October 23, 2017

Astro-Challenge: Spot Neptune in its Original Discovery Position!

Neptune on July 17th, 2010. (Created by Author with Microsoft's WWT).

Neptune on the Aquarius-Capricornus border on July 17th, 2010. (Created by Author with Microsoft's WWT).


     In this week’s astro-event, we challenge you, the sky watching public, to view the planet Neptune as it was first seen on the night of its discovery on September 23, 1846. On that evening, astronomer Johann Galle turned the Berlin Observatories’ 9-inch refractor on a position given to him by French mathematician Urbain Jean-Joseph Le Verrier, and the solar system hasn’t been the same since. The discovery of Neptune was a triumph for predictive mathematics and a good test of Newtonian mechanics in a celestial format. [Read more...]

22.10.09: Thank Relativity that We’re Here!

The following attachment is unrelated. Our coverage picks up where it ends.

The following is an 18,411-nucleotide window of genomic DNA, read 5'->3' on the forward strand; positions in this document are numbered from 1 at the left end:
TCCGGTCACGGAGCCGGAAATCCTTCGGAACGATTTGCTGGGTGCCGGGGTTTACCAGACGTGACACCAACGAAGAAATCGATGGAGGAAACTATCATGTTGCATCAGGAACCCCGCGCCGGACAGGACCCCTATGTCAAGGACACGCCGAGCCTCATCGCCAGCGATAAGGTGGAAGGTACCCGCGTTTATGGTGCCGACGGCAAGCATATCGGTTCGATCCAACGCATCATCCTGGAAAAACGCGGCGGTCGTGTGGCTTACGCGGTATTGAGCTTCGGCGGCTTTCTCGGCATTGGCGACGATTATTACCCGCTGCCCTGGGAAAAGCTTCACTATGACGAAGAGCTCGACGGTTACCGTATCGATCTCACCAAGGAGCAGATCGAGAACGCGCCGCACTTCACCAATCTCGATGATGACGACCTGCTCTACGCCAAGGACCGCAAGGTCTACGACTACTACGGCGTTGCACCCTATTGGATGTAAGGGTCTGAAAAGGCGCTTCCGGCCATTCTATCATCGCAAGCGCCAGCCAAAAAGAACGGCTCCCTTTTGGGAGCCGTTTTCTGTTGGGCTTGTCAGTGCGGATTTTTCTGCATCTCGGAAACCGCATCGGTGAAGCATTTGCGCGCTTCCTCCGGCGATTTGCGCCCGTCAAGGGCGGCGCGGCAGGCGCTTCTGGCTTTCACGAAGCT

The next time you’re studying the Lorentz equation or are forced to account for Relativity on your Buzzard Ramjet trip to Sirius, thank Einstein that we’re here at all! Scientists Jacques Laskar and Mickael Gastineau at the Paris Observatory have been modeling orbital dynamics in our solar system and have come up with some “disturbing” results. It has long been known that Jupiter has a shepherding effect on the inner solar system, smoothing out planetary orbits while ejecting or sweeping up incoming debris. However, if you model the planetary orbits taking into account only classic Newtonian motion, the odds that Mercury goes out of whack in the Sun’s 10 billion year odd life span are about 60%. Throw in Einstein, and the effect shrinks to less than 1%. A careening Mercury would be a bad thing; if it impacted Venus, we would get showered with debris over a million year span, and if it hit us, well, it would just be a bad day. The best thing it could do is harmlessly impact the Sun. Even a near miss with the Earth could drastically alter our orbit, not to mention tinker with our stabilizing Moon. Fortunately, the tiny tweak that the Sun’s gravitational well gives Mercury’s eccentric orbit via General Relativity assures that a resonance keyhole with Jupiter’s orbit probably won’t happen. Keep in mind, we’re talking tiny effects that pile up over billions of years… every time an asteroid whizzes by, we launch a Space Shuttle, or LeBron performs a slam dunk, the Earth gets a tiny push. Over billions of years, tiny forces do add up (ever heard of the Butterfly Effect?) This is why astronomers cannot predict the positions of planets more than a million or so years into the future. Incidentally, the precession of Mercury’s orbit still stands as one of the great observational proofs of Relativity. One also wonders if such a perturbation might have been the fate of Theia, the Mars sized impactor that has been hypothesized to have struck a prehistoric Earth and created our Moon. So the next time you see gravity bend light at relativistic speeds, thank Einstein for protecting our home planet Earth!